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The Agricultural Land Reserver (alr), Food Security - And Similar Topics


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#21 Bernard

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Posted 27 January 2010 - 03:31 PM

^Nice! In an appeal to authority, you link to your own blog!...


Since I wrote about the stuff before, I thought it would be easier just to offer the links. I never meant for anyone to think it was anything other than my opinion, my apologies if anyone took it that way

#22 Bernard

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Posted 27 January 2010 - 03:36 PM

When you go to the store and buy fruit and veg, the majority of the fuel used to get the produce there is from you driving to and from the store.

The amount of fuel used to truck up produce from California to BC is minuscule per pound of produce. If fuel were to rise to ten times as much as now, the relative cost per pound of produce would rise about 10 cents.

Fuel cost to ship things via a ship is so low that even a higher rise in fuel would have almost no impact on the price.

#23 yodsaker

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Posted 27 January 2010 - 05:07 PM

It was pointed out to me once that the ALR can also be unjust.
Guys who owned 3rd rate land on the peninsula full of stumps and rocks but on a slope got to sell expensive view lots and winter in Arizona from the age of 50.
The "lucky" ones with the good, flat land get to keep breaking their asses forever up against all the uncertainties of farming

#24 Bernard

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Posted 27 January 2010 - 05:21 PM

It was pointed out to me once that the ALR can also be unjust.
Guys who owned 3rd rate land on the peninsula full of stumps and rocks but on a slope got to sell expensive view lots and winter in Arizona from the age of 50.
The "lucky" ones with the good, flat land get to keep breaking their asses forever up against all the uncertainties of farming


When the ALR was created in 1974 it was done quickly without reviewing what the land was actually like. There have been revisions and there is a process for removing your land from the ALR because it should never have been in the ALR.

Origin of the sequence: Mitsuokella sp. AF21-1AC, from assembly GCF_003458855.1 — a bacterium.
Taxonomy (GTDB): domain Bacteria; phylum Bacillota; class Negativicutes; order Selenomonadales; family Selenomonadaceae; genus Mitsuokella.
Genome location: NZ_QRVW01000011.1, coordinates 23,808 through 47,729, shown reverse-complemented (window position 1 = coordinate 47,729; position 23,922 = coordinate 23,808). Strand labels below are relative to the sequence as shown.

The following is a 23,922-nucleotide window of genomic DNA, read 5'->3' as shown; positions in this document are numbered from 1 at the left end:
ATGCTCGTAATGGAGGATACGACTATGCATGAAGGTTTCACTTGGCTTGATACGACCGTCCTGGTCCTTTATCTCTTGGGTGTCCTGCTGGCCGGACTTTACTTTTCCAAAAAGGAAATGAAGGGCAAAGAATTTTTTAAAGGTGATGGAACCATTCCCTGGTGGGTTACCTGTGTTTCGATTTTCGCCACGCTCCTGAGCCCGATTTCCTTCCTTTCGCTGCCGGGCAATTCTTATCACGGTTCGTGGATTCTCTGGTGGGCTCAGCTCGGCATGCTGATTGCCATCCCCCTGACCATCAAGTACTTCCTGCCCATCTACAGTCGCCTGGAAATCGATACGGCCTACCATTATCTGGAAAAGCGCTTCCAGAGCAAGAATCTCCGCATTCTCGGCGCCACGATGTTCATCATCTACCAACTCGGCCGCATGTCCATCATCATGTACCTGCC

#25 groundlevel

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Posted 27 January 2010 - 08:50 PM

seaweed, crabs, cod, salmon, clams, mussels, oysters.
we live on an island. surrounded by the ocean.
yum.yum!
hook and line, crab pot, clam gun.

maybe agriculture is overrated?

#26 sebberry

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Posted 27 January 2010 - 09:13 PM

seaweed, crabs, cod, salmon, clams, mussels, oysters.
we live on an island. surrounded by the ocean.
yum.yum!
hook and line, crab pot, clam gun.

maybe agriculture is overrated?


Shhh! Don't wake the vegans :P

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#27 piltdownman

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Posted 27 January 2010 - 09:30 PM

^Sadly most of the salmon is Alaskan or farmed. In fact most of the time when you buy Salmon at the dock it gets delivered there in the back of a truck.

#28 jklymak

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Posted 27 January 2010 - 10:42 PM

I'm tired of everyone throwing out the "it's not sutainable" argument for doing something against the forces of pure economics. God damn it, if it's not sustainable, it'll fail. Then we'll do it differently. If it's so freakin' unsustainable, then we ought to sit back and watch it fail. We need not take any action against it - if it is unsustainable the way it's being done now, it follows that into the future, that will not be the way. Why tamper with it pre-emptively? Why not let market forces and the private sector identify what is being done unsustainably, and allow them to innovate to create new ways?